Thursday, September 13, 2007

ASEAN 2: Regional Meetings, Indonesia's Military Businessmen

The Association of South East Asian Nations (ASEAN) is turning 40 years old this year. From a military alliance of some SEA countries, it has morphed and evolved into a dynamic economic bloc in this part of the world.

I think that without the persistent inclusion of their 3 rich neighbors in the north-east, namely China, S. Korea and Japan (what used to be "ASEAN + 3"), many heads of states of ASEAN-member countries could be dragging their butts on the issue of trade and investment liberalization. Our "rich confucian neighbors" have a very strong confucian ethic of hard work and entrepreneurship, values that somehow infect the businessmen and some politicians/bureaucrats of the laggard ASEAN member countries.

Of course a number of member-countries of ASEAN have their own dynamism themselves, their own ethic of hard work and entrepreneurship, like the Thais, Malaysians and Singaporeans.

Now, ASEAN has attracted more countries to become its "regular observers" in its annual summit meeting of its heads of state. It's now "ASEAN + 6" (China, Japan, S. Korea, India, Australia and NZ). Outliers like Myanmar and possibly Laos, should be dragged upwards economically along the way.

ASEAN meetings are plentiful. For instance, this year, the Philippines hosted at least 3 important ASEAN meetings: (a) ASEAN summit last January in Cebu, (b) ASEAN Ministerial meeting last July in Manila, and (c) ASEAN Economic Minsters Meeting last August in Makati.

Us Filipino taxpayers do not know how much from the money confiscated from our monthly earnings and from the taxes on the goods and services that we buy, were spent on all those expensive meetings. In addition, when these officials and bureaucrats come, we're like 3rd class citizens and motorists in our own country, judging from the way our local policemen and traffic "enforcers" edge or wipe us away from the roads when the cars and convoys of these bureaucrats would pass by.

Government bureaucrats -- national, regional, multilateral -- they think we owe the world to them. They suck.

I wrote this last June 21, 2006:

Indonesia's Military Businessmen

Can soldiers be good businessmen? And that they can own or control more than a thousand companies in a poor country?

Well, the Indonesia military think they can, and so they own until today more than 1,500 companies in Jakarta, of which only about 6 of them are profitable. A story from the Financial Times today, June 21, "Indonesian military to divest some businesses" (By Shawn Donnan in Jakarta), says that

"Indonesia is scaling back plans to force its military to unload its business interests... Indonesia’s parliament in 2004 passed a bill requiring the powerful military, known as the TNI, to unload all the businesses it controlled within five years. Advocates of reform have long accused the TNI’s network of legal and illegal businesses of contributing to corruption, illegal logging and other crimes and of complicating life for foreign companies looking to invest in south-east Asia’s biggest economy.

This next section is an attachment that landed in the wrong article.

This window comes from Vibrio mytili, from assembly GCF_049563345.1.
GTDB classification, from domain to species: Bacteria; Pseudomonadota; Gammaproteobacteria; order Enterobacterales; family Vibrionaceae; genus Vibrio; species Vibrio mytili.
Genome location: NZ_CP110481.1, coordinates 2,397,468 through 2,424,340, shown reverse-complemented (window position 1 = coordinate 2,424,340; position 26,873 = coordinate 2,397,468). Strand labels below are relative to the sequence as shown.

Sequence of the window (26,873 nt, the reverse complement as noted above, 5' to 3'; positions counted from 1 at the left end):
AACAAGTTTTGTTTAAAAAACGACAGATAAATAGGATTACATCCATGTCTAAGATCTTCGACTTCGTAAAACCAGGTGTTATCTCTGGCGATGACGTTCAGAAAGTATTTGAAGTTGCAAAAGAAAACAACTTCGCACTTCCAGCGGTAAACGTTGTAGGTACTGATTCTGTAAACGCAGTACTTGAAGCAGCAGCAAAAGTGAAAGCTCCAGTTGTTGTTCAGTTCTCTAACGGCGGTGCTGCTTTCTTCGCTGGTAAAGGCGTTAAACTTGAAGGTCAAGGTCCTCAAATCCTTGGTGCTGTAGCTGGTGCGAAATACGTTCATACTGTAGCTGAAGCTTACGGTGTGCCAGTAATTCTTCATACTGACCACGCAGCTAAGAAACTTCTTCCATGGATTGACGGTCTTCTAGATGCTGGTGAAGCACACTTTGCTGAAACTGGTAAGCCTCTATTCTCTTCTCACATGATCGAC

"But in an interview with the Financial Times, Juwono Sudarsono, Indonesia’s defence minister, said Jakarta now expected to be able to force the military to divest just “six or seven” profitable businesses of the 1,500 it controls.

"The main reason for that, he said, was the 'meagre resources' of Indonesia’s defence budget with the civilian government providing just 48 per cent – or $2.8bn – of the 'minimum budget required' by the military."

This is the issue: soldiers are trained to fight wars, to control and defeat armed enemies of the state, both domestic and foreign. They are not trained in the detailed art of cost-minimization, revenue-maximization, and profit-optimization of business in a competitive environment. Very likely, military generals can make profit for their companies not in a competitive environment; they only make profit because they get all forms of subsidies from taxpayers, and various forms of protection from competition that deprive taxpayers of other choices.

In this case, the Indonesian (or other countries') "military-businessmen" are only moving in a dirty and vicious cycle: business through protectionism and endless subsidies results in a bad business environment, that discourages more private entrepreneurship, that shrinks potential tax revenues, that shrinks potential budget for various government services including defense, that makes them retain "military-businesses" that just live off on protection and endless subsidies...

The sooner that "military businessmen" (a contradiction in terms in the first place) realize this, the better for itself and the Indonesian economy. But the more they procrastinate in letting go of military business interests, the more inefficiencies and wastes they will inflict upon their countrymen.

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